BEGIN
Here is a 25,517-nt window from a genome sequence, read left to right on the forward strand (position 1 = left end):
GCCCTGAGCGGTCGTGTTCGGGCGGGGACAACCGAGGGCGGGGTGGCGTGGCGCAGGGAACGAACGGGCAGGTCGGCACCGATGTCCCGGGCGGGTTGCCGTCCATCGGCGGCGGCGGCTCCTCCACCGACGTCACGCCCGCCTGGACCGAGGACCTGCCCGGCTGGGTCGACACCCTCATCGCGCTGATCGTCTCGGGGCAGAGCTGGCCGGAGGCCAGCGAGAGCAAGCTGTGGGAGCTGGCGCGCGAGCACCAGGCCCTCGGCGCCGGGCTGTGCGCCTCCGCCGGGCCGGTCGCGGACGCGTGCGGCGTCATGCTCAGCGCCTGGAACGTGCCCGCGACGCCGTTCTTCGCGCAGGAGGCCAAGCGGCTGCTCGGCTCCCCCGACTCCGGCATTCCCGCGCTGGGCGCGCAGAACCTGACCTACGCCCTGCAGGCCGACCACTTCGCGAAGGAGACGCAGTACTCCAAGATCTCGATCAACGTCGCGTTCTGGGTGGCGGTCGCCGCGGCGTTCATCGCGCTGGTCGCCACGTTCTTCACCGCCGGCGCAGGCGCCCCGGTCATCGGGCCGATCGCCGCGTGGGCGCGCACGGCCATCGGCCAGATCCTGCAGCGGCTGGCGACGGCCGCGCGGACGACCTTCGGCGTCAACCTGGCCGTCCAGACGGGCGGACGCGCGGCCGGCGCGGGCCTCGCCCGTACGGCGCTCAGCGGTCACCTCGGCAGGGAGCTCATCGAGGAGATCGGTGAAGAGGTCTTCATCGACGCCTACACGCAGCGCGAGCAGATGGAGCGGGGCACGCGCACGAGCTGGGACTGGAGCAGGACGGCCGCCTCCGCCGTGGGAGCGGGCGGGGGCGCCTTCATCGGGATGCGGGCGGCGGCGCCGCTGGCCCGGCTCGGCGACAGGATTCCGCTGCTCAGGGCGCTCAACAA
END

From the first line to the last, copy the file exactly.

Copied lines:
Here is a 25,517-nt window from a genome sequence, read left to right on the forward strand (position 1 = left end):
GCCCTGAGCGGTCGTGTTCGGGCGGGGACAACCGAGGGCGGGGTGGCGTGGCGCAGGGAACGAACGGGCAGGTCGGCACCGATGTCCCGGGCGGGTTGCCGTCCATCGGCGGCGGCGGCTCCTCCACCGACGTCACGCCCGCCTGGACCGAGGACCTGCCCGGCTGGGTCGACACCCTCATCGCGCTGATCGTCTCGGGGCAGAGCTGGCCGGAGGCCAGCGAGAGCAAGCTGTGGGAGCTGGCGCGCGAGCACCAGGCCCTCGGCGCCGGGCTGTGCGCCTCCGCCGGGCCGGTCGCGGACGCGTGCGGCGTCATGCTCAGCGCCTGGAACGTGCCCGCGACGCCGTTCTTCGCGCAGGAGGCCAAGCGGCTGCTCGGCTCCCCCGACTCCGGCATTCCCGCGCTGGGCGCGCAGAACCTGACCTACGCCCTGCAGGCCGACCACTTCGCGAAGGAGACGCAGTACTCCAAGATCTCGATCAACGTCGCGTTCTGGGTGGCGGTCGCCGCGGCGTTCATCGCGCTGGTCGCCACGTTCTTCACCGCCGGCGCAGGCGCCCCGGTCATCGGGCCGATCGCCGCGTGGGCGCGCACGGCCATCGGCCAGATCCTGCAGCGGCTGGCGACGGCCGCGCGGACGACCTTCGGCGTCAACCTGGCCGTCCAGACGGGCGGACGCGCGGCCGGCGCGGGCCTCGCCCGTACGGCGCTCAGCGGTCACCTCGGCAGGGAGCTCATCGAGGAGATCGGTGAAGAGGTCTTCATCGACGCCTACACGCAGCGCGAGCAGATGGAGCGGGGCACGCGCACGAGCTGGGACTGGAGCAGGACGGCCGCCTCCGCCGTGGGAGCGGGCGGGGGCGCCTTCATCGGGATGCGGGCGGCGGCGCCGCTGGCCCGGCTCGGCGACAGGATTCCGCTGCTCAGGGCGCTCAACAA